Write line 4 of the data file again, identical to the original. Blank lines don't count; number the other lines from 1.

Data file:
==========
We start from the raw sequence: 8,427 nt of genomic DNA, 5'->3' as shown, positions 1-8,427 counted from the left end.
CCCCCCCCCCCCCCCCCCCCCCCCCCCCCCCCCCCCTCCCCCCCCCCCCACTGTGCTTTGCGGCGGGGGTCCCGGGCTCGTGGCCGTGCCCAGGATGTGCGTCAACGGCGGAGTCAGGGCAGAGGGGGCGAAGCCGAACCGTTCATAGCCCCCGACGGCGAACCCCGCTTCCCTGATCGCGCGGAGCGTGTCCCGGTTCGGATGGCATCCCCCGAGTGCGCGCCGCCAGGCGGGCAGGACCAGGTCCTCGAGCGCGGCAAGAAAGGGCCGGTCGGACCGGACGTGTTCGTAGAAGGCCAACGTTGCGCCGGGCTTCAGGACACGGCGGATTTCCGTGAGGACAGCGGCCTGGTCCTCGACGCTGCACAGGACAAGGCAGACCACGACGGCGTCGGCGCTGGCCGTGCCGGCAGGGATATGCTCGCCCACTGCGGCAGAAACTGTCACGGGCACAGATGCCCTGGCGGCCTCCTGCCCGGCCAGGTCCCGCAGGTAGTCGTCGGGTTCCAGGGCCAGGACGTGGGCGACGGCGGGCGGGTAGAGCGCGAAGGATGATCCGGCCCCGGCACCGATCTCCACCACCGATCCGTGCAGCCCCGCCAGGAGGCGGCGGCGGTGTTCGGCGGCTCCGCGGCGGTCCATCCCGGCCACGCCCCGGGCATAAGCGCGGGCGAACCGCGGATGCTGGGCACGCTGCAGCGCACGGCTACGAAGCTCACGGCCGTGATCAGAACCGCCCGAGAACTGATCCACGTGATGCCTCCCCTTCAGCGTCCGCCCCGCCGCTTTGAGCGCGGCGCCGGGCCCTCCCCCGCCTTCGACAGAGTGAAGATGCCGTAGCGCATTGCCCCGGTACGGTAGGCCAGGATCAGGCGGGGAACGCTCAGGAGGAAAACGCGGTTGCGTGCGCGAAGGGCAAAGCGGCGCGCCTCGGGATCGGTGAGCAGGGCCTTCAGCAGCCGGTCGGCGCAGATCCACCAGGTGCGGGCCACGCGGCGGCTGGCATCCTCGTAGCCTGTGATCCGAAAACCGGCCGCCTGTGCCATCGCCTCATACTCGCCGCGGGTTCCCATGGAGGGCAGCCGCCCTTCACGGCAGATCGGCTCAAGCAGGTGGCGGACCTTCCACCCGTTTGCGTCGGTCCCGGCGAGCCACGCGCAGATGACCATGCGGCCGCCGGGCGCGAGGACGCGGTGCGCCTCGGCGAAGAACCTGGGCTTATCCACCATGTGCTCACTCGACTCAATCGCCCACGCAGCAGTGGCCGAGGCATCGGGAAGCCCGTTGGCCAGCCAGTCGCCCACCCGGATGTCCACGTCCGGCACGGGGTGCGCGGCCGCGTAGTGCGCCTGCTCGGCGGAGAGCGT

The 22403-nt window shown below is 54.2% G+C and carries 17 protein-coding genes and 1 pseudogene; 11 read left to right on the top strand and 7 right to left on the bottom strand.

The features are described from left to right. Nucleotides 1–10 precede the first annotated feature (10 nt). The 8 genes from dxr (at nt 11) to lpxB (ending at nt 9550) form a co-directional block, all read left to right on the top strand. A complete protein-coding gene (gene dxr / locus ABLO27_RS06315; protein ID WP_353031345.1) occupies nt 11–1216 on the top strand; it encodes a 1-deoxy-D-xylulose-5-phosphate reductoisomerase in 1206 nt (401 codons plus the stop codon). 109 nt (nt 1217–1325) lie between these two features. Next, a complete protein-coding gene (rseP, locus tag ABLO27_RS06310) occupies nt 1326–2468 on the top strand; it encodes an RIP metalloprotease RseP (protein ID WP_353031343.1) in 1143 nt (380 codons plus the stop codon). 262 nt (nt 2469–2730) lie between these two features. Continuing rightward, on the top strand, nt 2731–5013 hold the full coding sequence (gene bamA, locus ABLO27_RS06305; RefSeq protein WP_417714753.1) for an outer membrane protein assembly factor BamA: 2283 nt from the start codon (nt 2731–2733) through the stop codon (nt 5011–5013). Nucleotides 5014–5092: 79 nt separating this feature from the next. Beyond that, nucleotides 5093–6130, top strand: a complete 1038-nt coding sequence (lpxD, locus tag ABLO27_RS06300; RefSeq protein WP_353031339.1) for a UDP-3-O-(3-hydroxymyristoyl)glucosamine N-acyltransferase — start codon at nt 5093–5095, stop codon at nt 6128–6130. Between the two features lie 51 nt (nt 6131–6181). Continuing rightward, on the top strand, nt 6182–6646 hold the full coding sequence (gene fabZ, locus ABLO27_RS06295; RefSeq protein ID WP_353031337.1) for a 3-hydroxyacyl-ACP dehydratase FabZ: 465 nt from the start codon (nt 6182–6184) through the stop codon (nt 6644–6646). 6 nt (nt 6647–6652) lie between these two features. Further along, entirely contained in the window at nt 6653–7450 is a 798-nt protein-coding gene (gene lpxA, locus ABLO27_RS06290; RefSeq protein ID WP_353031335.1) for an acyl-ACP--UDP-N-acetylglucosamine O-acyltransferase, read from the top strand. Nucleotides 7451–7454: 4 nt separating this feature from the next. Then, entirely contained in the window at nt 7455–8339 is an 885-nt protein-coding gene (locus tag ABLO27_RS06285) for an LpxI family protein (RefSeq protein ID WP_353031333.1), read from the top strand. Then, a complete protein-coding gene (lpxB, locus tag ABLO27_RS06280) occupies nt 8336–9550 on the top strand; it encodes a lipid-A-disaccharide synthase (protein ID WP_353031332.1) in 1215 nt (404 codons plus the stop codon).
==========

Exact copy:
The features are described from left to right. Nucleotides 1–10 precede the first annotated feature (10 nt). The 8 genes from dxr (at nt 11) to lpxB (ending at nt 9550) form a co-directional block, all read left to right on the top strand. A complete protein-coding gene (gene dxr / locus ABLO27_RS06315; protein ID WP_353031345.1) occupies nt 11–1216 on the top strand; it encodes a 1-deoxy-D-xylulose-5-phosphate reductoisomerase in 1206 nt (401 codons plus the stop codon). 109 nt (nt 1217–1325) lie between these two features. Next, a complete protein-coding gene (rseP, locus tag ABLO27_RS06310) occupies nt 1326–2468 on the top strand; it encodes an RIP metalloprotease RseP (protein ID WP_353031343.1) in 1143 nt (380 codons plus the stop codon). 262 nt (nt 2469–2730) lie between these two features. Continuing rightward, on the top strand, nt 2731–5013 hold the full coding sequence (gene bamA, locus ABLO27_RS06305; RefSeq protein WP_417714753.1) for an outer membrane protein assembly factor BamA: 2283 nt from the start codon (nt 2731–2733) through the stop codon (nt 5011–5013). Nucleotides 5014–5092: 79 nt separating this feature from the next. Beyond that, nucleotides 5093–6130, top strand: a complete 1038-nt coding sequence (lpxD, locus tag ABLO27_RS06300; RefSeq protein WP_353031339.1) for a UDP-3-O-(3-hydroxymyristoyl)glucosamine N-acyltransferase — start codon at nt 5093–5095, stop codon at nt 6128–6130. Between the two features lie 51 nt (nt 6131–6181). Continuing rightward, on the top strand, nt 6182–6646 hold the full coding sequence (gene fabZ, locus ABLO27_RS06295; RefSeq protein ID WP_353031337.1) for a 3-hydroxyacyl-ACP dehydratase FabZ: 465 nt from the start codon (nt 6182–6184) through the stop codon (nt 6644–6646). 6 nt (nt 6647–6652) lie between these two features. Further along, entirely contained in the window at nt 6653–7450 is a 798-nt protein-coding gene (gene lpxA, locus ABLO27_RS06290; RefSeq protein ID WP_353031335.1) for an acyl-ACP--UDP-N-acetylglucosamine O-acyltransferase, read from the top strand. Nucleotides 7451–7454: 4 nt separating this feature from the next. Then, entirely contained in the window at nt 7455–8339 is an 885-nt protein-coding gene (locus tag ABLO27_RS06285) for an LpxI family protein (RefSeq protein ID WP_353031333.1), read from the top strand. Then, a complete protein-coding gene (lpxB, locus tag ABLO27_RS06280) occupies nt 8336–9550 on the top strand; it encodes a lipid-A-disaccharide synthase (protein ID WP_353031332.1) in 1215 nt (404 codons plus the stop codon).